Posts Tagged Snowden

Is Surveillance by the NSA Just? Part II (On Sartre, Privacy, and the Other)

New revelations from old Snowden disclosures tell of the intelligence successes of internet surveillance, and prolonged intrusions into private affairs. No longer can it be said, as it had in the past, that the NSA has nothing to show for its surveillance program – documentation of foiled terrorist attacks has been read by journalists at […]

, , , , , , , , , , , , , , , , , ,

4 Comments

Is Surveillance by the NSA Just? (deontology, Kant, Ross, and the priority of the right)

To say that there has been a vociferous response to the continuing revelations of surveillance conducted by the NSA might be to state the facts mildly; there has been heated debate in the public sphere on the matter, culminating in a presidential address yesterday declaring that (modest) changes would be made. President Barack Obama’s remarks […]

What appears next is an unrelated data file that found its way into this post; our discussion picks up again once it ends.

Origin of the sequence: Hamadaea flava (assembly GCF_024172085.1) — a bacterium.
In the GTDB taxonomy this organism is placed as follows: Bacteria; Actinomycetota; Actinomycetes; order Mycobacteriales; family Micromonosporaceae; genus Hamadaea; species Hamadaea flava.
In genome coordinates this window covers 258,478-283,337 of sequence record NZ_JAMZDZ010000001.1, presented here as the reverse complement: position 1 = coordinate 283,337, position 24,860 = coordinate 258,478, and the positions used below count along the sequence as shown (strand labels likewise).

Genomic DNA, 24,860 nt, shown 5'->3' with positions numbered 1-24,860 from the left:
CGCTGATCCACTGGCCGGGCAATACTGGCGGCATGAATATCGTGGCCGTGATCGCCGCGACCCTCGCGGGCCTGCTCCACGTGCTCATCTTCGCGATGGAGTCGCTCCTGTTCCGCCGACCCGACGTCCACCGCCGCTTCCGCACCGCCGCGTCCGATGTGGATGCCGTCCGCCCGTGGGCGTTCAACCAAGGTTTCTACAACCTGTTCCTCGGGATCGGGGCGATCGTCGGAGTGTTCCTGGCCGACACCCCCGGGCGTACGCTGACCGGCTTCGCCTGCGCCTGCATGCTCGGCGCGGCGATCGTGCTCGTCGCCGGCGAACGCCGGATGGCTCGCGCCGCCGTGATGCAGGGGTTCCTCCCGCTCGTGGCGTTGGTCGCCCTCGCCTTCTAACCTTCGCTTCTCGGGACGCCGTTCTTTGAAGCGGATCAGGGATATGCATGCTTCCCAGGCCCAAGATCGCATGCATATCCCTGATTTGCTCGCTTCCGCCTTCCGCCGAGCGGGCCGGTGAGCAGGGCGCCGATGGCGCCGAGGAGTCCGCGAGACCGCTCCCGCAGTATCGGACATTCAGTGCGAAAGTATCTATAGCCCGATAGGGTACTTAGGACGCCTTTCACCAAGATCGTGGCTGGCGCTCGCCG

, , , , , , , , , , , , , , , , , , , , , , , , , , , , , , ,

2 Comments

The NSA Tracking Cellphone Locations (and the Doctrine of Double Effect)

Old disclosures from Snowden have resulted in the new revelations that the NSA is using cellular phone data to map and track the movements of millions of persons with the intention of tracking non-American terrorists, but with the incidental effect of tracking non-terrorists. The Washington Post writes, “The NSA does not target Americans’ location data […]

, , , , , , , , , , , , , , , , , , , , , , , , , ,

4 Comments